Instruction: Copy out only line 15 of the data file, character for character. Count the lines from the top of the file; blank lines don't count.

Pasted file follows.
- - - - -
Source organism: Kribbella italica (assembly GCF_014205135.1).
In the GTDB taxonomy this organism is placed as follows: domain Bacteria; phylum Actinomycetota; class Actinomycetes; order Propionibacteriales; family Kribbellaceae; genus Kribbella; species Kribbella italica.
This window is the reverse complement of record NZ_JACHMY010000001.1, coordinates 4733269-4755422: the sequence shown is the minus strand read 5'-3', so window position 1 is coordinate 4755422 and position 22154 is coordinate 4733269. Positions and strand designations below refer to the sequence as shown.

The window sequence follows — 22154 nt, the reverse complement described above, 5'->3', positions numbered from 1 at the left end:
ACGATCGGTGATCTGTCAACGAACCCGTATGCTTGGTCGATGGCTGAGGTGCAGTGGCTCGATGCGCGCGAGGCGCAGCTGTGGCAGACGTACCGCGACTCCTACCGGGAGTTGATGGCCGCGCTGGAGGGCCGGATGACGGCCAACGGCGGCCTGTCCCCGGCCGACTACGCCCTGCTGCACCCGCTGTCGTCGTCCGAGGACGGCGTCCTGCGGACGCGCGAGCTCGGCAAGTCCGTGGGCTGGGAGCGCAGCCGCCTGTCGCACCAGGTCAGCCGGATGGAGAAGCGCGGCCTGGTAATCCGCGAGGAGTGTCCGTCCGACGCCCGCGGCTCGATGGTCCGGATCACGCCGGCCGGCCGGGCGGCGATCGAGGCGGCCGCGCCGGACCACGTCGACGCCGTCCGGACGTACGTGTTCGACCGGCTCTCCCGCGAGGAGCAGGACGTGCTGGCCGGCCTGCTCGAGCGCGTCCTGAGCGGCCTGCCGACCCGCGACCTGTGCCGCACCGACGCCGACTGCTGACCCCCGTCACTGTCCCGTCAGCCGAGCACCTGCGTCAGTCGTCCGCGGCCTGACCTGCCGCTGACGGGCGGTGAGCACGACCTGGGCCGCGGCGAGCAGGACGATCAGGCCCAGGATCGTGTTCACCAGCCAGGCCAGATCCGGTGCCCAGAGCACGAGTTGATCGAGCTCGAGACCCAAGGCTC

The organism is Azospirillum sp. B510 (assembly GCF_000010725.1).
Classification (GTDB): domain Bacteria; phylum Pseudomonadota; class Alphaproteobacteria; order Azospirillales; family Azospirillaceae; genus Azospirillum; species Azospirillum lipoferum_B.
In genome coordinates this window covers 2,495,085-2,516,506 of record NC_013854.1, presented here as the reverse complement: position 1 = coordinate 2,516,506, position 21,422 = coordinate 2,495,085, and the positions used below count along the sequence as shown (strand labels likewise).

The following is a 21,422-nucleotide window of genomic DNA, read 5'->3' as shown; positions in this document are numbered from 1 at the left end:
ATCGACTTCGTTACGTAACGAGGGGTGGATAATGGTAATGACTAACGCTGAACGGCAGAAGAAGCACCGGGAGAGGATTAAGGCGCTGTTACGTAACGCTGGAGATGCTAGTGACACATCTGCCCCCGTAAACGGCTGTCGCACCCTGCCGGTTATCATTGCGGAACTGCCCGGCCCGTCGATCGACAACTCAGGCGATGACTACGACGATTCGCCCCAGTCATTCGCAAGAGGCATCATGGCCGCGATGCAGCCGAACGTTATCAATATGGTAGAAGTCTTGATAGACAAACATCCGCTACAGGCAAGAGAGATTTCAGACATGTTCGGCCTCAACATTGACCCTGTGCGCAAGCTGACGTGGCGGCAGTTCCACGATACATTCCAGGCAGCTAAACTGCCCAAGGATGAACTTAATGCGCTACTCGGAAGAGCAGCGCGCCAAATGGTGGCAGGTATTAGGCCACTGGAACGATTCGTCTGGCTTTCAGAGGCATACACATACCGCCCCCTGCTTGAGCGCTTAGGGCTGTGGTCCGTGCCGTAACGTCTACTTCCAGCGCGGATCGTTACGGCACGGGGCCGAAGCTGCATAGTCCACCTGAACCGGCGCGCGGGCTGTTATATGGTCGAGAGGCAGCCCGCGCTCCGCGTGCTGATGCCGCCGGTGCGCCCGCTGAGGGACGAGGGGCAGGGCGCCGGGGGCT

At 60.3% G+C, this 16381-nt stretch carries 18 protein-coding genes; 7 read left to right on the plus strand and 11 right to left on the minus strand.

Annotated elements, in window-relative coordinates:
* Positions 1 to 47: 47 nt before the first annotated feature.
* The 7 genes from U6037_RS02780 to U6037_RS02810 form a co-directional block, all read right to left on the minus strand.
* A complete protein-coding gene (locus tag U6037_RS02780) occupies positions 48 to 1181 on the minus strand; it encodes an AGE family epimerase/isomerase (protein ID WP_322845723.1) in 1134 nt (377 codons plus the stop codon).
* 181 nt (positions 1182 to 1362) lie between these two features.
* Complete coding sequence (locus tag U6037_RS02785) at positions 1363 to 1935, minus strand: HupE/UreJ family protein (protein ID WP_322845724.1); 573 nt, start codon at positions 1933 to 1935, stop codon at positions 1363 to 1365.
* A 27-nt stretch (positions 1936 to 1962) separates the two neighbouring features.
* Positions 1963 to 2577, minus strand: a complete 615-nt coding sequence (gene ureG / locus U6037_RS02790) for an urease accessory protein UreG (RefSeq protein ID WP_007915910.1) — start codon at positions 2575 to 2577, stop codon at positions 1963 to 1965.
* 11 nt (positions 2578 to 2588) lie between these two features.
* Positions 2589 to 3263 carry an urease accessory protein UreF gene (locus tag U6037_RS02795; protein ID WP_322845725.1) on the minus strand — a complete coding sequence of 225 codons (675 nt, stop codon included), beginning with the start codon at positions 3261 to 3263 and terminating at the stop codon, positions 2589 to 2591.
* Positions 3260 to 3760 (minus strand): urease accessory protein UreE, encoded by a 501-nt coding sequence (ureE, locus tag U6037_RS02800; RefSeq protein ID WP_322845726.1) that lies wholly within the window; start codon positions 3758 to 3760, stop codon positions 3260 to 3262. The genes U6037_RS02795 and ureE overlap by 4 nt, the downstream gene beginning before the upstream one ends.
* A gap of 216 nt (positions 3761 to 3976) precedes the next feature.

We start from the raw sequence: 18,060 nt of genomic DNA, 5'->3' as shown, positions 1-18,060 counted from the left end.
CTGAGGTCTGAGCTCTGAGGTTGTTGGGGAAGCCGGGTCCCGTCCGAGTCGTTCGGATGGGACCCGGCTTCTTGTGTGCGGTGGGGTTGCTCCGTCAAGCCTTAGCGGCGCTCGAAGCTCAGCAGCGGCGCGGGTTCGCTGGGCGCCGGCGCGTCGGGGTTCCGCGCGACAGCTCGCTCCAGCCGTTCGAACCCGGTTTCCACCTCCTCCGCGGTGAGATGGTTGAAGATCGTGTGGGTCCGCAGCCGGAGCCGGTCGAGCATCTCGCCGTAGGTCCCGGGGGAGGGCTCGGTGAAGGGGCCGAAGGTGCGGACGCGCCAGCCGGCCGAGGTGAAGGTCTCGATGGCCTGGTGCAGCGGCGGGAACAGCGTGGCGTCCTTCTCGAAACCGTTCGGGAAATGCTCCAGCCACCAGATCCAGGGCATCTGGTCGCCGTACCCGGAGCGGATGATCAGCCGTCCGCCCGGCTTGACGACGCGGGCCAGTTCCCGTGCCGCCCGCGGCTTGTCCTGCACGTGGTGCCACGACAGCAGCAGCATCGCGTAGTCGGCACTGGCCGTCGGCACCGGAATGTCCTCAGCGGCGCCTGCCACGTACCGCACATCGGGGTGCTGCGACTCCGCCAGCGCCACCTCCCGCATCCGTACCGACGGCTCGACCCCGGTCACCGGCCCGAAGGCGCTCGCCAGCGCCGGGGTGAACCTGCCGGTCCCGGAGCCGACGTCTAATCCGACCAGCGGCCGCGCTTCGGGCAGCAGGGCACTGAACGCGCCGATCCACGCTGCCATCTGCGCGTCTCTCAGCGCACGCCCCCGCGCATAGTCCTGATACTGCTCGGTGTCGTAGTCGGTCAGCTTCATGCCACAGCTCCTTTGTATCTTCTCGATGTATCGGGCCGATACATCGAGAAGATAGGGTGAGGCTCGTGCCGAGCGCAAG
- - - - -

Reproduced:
* A complete protein-coding gene (locus tag U6037_RS02780) occupies positions 48 to 1181 on the minus strand; it encodes an AGE family epimerase/isomerase (protein ID WP_322845723.1) in 1134 nt (377 codons plus the stop codon).